When Jesus tells us to practice our alms in secret, he is talking about something a lot more than just being a silent donor in a charity campaign. The idea of secrecy here is an example of self denial, a refusal to let the ego demand rewards and status that put the self before others and isolate the self from God. Somebody who gives without expecting anything in return, who sees the needs of others, who ranks the common good above their own needs, who is free of self importance and self entitlement, isn’t just a rare person. A person like that is someone who has glimpsed the kingdom of heaven and helped realize it on earth. Christians are especially poor at this, I fear, because we often want to enforce our piety and our morality upon others, which leads us back to the realm of the ego. We forget that it’s not our responsibility to enforce the kingdom of heaven. All we have to do is try to live it in such a way that it becomes attractive to others. Self denial is about, as Paul says, our being allowed to share “the righteousness of God” (2 Cor 5:21) without becoming self righteous ourselves.

The third voice of Ash Wednesday is mortality. If the message of our first reading from Joel is a call to some sort of frantic, last minute action to escape from 1disaster, then the imposition of ashes reminds us that there is no escape. Ash Wednesday tells us that we are all going to die. This knowledge can come as a gift if we choose to accept it, because it teaches us to deny ourselves in life. Self denial, the practice of giving up something for Lent, can be more than just a temporary inconvenience. It can be a way of reminding ourselves that our appetites, our ambitions, our senses of entitlement will all run up against the hard limit of our death.

As Christians at the start of Lent, we know that we follow a Saviour who is en route to the cross. If we heard the transfiguration story last Sunday, we know that Jesus comes from a place that is more glorious and wonderful than our ambitions and egos could possibly imagine. At the end of the transfiguration story, however, Jesus turns his back on that glory, to accompany his friends and journey with them. We know that there is no glory or reward where Jesus is going, only a hard and shameful death that the kings and rulers of the world cannot begin to comprehend. We may not understand exactly why Jesus had to die, but we know that it is the fullest possible expression of his determination to stand in solidarity with humanity. We know that God is willing to go where we all must go, even to death, and that through his willingness to die for us we are saved.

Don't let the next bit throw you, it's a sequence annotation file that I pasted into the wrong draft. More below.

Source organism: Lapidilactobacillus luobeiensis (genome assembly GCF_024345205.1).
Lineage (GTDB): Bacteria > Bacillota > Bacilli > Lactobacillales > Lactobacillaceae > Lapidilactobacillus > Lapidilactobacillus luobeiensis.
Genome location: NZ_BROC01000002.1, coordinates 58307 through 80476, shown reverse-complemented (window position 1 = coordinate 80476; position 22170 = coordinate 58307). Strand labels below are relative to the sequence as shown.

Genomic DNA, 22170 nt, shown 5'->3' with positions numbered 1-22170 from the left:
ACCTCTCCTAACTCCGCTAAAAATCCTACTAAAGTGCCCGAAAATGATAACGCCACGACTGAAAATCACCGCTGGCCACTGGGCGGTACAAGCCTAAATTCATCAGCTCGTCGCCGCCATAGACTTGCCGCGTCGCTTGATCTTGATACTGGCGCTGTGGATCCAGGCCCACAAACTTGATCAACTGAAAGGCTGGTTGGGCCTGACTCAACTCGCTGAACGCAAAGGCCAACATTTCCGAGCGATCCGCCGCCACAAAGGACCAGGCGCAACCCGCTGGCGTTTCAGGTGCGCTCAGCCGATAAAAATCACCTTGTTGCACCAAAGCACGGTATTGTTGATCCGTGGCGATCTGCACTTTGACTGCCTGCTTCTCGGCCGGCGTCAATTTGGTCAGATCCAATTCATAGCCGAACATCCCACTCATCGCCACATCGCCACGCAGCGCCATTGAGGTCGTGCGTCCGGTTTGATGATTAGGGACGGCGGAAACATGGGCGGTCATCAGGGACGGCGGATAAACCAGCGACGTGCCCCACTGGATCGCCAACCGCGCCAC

Ash Wednesday is a reminder of our utter dependence on Christ. If we don’t repent and turn to him, we find ourselves, like the culture, slaves to our egos, serving our own interests for as long as we can until we are tragically surprised by the death we do out best to deny and ignore. Ash Wednesday does not seek to deny that life can be tragic – it asserts the reality of dust and our return to dust. What it does offer us is the knowledge, as Paul offers in our second reading, that Christ goes with us, to the grave and beyond, so that, as Paul says, we are “dying – and see – we are alive”. What better way can there be to think of the Christian life?

Tonight, as you go forward to receive the sign of ashes, the ashes will remind you that we are dying. The sign made by those ashes, the sign of the cross, repeats the sign made on your forehead at your baptism. The sign of the cross will remain bound to us, luminous and eternal, long after you and I have turned to dust, to mark us as belonging to the God who conquers sin and death. Knowing that you bear that mark of death will strengthen you for life, the life that God created you for, selfless, alive, and luminous. So go forward fearlessly tonight, and when you leave this place and the ashes have faded, remember that you are “dying, and wonderfully alive in Christ. Amen.